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1982 Kellogg's #51 Rod Carew Baseball card

Price = $ 2.95



1982 Kellogg's #51 Rod Carew Baseball cards value
         

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Below are some tidbits on baseball and sportscard collecting. Visit our web site for more info on vintage and current baseball, football, basketball, hockey, sports and non-sport cards and card collecting.
Baseball
Q1: How long have sports cards been around ?

(part 1)
The first baseball trading cards date back to 1869. For many years, baseball cards were packaged in packs of tobacco as a way to increase sales the same way that today prizes are packaged in boxes of cereal. In the 1920's and 1930's, candy and gum companies started packaging baseball cards in their products as well.

Baseball card production was virtually halted in the early 1940's due to paper shortages created by World War II. The "Modern Era" of baseball cards began in 1948 when Bowman Gum Inc. offered one card and one piece of gum in a pack for a penny.

The first important football set was the Mayo set featuring college players in 1984. Other than the 1935 National Chicle set no other key football set was issued until 1948 when noth Bowman and Leaf produced sets.

Baseball
The issue below is featured elsewhere on this website:

1974 Topps DECKLE EDGE

This 72-card test issue set was released with a very limited distribution on only the East Coast around Massachusetts making them quite scarce. They were Officially simply called "Topps Baseball Photos" but their serrated or "DECKLED" edge gave them the name they go by today. The 2 7/8" x 5" inch cards were sold in either a 2 card pack with gum or a 3 card pack with no gum for 5 cents.

The cards were meant to have the look of the black and white movie star photos from the 1950's and feature a black & white photo with a blue facsimilie autograph on the front. The backs make this very scarce test issue even more interesting ! They feature handwritten script of the player's name, team, position & date and location of the photograph as well as a mock newspaper article on the player's career.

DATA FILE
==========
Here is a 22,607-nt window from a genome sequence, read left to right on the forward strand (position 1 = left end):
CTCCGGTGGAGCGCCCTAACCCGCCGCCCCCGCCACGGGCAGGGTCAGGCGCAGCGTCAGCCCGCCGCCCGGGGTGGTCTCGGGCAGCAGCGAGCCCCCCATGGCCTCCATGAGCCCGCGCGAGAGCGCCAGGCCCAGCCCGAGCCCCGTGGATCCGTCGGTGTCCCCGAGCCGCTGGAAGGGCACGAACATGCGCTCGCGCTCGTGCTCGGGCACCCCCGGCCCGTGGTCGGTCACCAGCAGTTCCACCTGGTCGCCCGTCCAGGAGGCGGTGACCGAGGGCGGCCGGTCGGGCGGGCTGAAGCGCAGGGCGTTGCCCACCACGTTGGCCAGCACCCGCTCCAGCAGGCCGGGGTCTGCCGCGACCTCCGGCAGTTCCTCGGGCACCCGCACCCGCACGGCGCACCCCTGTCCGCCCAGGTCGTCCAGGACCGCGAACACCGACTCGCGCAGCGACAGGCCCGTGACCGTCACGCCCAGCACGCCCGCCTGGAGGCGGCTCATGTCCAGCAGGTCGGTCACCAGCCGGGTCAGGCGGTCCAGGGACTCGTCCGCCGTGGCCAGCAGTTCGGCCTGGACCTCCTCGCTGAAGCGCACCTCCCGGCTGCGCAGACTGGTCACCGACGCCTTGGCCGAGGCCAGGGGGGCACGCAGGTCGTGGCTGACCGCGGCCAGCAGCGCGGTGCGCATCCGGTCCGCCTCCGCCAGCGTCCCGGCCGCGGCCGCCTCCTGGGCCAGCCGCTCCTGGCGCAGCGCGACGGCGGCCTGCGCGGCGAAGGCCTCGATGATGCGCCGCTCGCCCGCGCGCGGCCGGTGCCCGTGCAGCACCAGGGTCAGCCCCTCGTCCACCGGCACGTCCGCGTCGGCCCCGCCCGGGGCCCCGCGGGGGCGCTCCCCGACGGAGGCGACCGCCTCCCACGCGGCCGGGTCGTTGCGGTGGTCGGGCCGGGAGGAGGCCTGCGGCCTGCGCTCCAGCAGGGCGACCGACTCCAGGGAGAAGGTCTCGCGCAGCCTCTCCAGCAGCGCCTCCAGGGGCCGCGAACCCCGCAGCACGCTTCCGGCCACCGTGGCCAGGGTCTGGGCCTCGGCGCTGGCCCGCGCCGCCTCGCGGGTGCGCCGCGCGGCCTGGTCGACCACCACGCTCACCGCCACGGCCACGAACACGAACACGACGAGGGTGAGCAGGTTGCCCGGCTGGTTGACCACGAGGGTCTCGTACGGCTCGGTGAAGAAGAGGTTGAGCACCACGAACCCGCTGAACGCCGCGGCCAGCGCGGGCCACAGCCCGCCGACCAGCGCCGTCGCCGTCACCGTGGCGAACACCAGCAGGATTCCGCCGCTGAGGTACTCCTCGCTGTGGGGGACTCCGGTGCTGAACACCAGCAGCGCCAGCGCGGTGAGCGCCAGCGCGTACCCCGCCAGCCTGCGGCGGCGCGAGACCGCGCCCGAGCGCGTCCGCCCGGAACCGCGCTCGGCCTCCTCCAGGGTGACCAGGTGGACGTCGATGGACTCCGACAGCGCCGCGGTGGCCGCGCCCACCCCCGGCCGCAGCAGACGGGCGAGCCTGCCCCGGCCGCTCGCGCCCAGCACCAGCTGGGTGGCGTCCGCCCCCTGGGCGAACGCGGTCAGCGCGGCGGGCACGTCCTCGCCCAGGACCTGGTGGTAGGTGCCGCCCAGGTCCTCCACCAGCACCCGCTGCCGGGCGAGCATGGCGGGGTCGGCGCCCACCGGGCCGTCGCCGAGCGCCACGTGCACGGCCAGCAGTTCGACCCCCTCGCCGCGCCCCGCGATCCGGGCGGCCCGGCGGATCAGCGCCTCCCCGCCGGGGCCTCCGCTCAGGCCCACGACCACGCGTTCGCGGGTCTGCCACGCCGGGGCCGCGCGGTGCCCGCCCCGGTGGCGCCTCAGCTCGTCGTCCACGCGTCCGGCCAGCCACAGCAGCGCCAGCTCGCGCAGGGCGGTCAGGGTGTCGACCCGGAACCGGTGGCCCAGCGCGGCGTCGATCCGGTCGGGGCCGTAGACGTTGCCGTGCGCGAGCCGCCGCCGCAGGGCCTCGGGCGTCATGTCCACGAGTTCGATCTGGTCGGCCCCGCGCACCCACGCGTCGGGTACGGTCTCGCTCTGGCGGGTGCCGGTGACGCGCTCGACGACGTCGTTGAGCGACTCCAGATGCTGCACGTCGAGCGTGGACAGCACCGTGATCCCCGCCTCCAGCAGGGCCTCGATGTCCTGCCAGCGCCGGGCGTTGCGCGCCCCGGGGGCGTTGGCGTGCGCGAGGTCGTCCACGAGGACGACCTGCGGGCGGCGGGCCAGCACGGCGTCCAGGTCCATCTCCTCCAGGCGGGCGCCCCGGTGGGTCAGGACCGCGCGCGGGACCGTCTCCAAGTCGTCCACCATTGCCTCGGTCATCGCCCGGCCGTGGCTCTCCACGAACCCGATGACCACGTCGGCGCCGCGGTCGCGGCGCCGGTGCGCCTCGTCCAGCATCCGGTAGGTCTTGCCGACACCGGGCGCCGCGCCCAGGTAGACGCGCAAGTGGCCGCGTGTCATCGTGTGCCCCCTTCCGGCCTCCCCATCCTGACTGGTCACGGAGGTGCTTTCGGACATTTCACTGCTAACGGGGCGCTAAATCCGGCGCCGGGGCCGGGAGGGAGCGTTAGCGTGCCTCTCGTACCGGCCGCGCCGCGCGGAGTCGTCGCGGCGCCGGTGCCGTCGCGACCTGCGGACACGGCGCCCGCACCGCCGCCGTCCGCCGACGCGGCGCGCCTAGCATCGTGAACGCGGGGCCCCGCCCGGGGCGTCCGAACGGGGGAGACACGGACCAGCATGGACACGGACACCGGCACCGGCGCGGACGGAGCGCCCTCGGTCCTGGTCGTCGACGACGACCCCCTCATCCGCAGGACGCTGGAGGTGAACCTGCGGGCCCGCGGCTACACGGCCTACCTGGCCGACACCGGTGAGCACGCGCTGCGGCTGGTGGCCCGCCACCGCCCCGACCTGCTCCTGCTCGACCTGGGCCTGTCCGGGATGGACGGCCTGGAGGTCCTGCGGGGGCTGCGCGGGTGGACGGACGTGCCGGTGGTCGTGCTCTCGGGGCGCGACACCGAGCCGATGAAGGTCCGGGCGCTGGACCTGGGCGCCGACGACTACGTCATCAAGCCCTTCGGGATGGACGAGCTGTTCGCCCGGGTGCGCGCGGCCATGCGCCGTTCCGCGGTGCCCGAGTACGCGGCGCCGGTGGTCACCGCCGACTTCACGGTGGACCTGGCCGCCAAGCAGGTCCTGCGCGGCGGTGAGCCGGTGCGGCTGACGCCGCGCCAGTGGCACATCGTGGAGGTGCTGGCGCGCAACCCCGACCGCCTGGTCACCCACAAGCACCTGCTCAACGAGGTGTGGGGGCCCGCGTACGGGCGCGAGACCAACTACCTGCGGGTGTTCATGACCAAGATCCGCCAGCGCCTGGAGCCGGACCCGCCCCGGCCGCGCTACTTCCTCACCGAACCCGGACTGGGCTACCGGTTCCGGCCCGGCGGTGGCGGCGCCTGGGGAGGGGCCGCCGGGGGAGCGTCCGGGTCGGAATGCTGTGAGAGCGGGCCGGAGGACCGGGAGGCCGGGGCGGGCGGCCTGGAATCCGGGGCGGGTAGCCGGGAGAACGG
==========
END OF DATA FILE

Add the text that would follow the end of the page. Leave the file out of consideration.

This was Topps 2nd "Deckle Edge" issue, their first being their smaller and much more common 1969 Topps Deckle Edge which were inserts in certain series of packs of 1969 Topps cards.

Variations of 1974 Topps Deckle Edge do exist, making this issue even more fun and challenging to collect. The backs can be found in either gray or a much scarcer white version. Also, a more limited proof version with non-scalloped edges exists and occasionally can be found.

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Baseball
The issue below is featured elsewhere on this website:

1964 Topps Stand-Ups

Topps most popular 1960's test issue !!!
Blank-backed and unnumbered, these standard size cards were called "Stand-Ups". "Stand-Ups" refers to a type of card that was die cut around the player's picture. The background section then could be folded in half, so the card could stand up by itself while the player's picture stood alone. Directions for folding are on the background and when folded only the green background remains. 1934-36 Batter Up and the 1951 Topps All-Star sets are 2 other popular standup issues.

Thanks to the green and yellow borders and the likelihood that most cards have been heavily folded, 1964 Stand-Ups are extremely difficult to obtain in top grades.

The 77 card set features color photographs of the player on yellow and green backgrounds. 22 of the 77 cards were single printed making them twice as scarce and much higher in demand.

The set is packed with Hall-of-Famers including MICKEY MANTLE, Willie Mays, Sandy Koufax, Roberto Clemente, Carl Yastrzemski, Al Kaline, Brooks Robinson, Don Drysdale, Ernie Banks, Hank Aaron, Willie McCovey and more !!!

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Baseball

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